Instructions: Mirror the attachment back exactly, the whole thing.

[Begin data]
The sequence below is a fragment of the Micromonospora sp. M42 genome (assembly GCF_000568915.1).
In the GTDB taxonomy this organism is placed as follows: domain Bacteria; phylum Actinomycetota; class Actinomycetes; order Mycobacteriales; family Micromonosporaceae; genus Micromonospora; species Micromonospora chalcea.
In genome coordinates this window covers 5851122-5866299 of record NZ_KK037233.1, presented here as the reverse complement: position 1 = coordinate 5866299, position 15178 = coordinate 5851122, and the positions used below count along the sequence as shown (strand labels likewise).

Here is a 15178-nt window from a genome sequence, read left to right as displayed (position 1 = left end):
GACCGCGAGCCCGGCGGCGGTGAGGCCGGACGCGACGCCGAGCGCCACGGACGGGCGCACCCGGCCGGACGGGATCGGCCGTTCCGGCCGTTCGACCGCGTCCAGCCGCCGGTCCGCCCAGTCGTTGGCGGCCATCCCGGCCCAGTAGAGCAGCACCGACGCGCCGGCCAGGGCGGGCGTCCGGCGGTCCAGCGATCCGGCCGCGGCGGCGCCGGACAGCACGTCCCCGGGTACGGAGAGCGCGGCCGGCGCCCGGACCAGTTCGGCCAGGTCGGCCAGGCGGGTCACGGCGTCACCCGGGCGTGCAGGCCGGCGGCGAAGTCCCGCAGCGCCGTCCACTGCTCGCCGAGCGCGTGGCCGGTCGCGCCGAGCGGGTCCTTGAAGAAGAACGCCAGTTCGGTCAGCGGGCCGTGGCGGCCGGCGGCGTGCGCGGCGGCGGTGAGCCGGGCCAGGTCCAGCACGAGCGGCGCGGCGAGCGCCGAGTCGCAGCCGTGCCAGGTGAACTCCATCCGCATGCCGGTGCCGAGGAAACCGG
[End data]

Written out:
The sequence below is a fragment of the Micromonospora sp. M42 genome (assembly GCF_000568915.1).
In the GTDB taxonomy this organism is placed as follows: domain Bacteria; phylum Actinomycetota; class Actinomycetes; order Mycobacteriales; family Micromonosporaceae; genus Micromonospora; species Micromonospora chalcea.
In genome coordinates this window covers 5851122-5866299 of record NZ_KK037233.1, presented here as the reverse complement: position 1 = coordinate 5866299, position 15178 = coordinate 5851122, and the positions used below count along the sequence as shown (strand labels likewise).

Here is a 15178-nt window from a genome sequence, read left to right as displayed (position 1 = left end):
GACCGCGAGCCCGGCGGCGGTGAGGCCGGACGCGACGCCGAGCGCCACGGACGGGCGCACCCGGCCGGACGGGATCGGCCGTTCCGGCCGTTCGACCGCGTCCAGCCGCCGGTCCGCCCAGTCGTTGGCGGCCATCCCGGCCCAGTAGAGCAGCACCGACGCGCCGGCCAGGGCGGGCGTCCGGCGGTCCAGCGATCCGGCCGCGGCGGCGCCGGACAGCACGTCCCCGGGTACGGAGAGCGCGGCCGGCGCCCGGACCAGTTCGGCCAGGTCGGCCAGGCGGGTCACGGCGTCACCCGGGCGTGCAGGCCGGCGGCGAAGTCCCGCAGCGCCGTCCACTGCTCGCCGAGCGCGTGGCCGGTCGCGCCGAGCGGGTCCTTGAAGAAGAACGCCAGTTCGGTCAGCGGGCCGTGGCGGCCGGCGGCGTGCGCGGCGGCGGTGAGCCGGGCCAGGTCCAGCACGAGCGGCGCGGCGAGCGCCGAGTCGCAGCCGTGCCAGGTGAACTCCATCCGCATGCCGGTGCCGAGGAAACCGG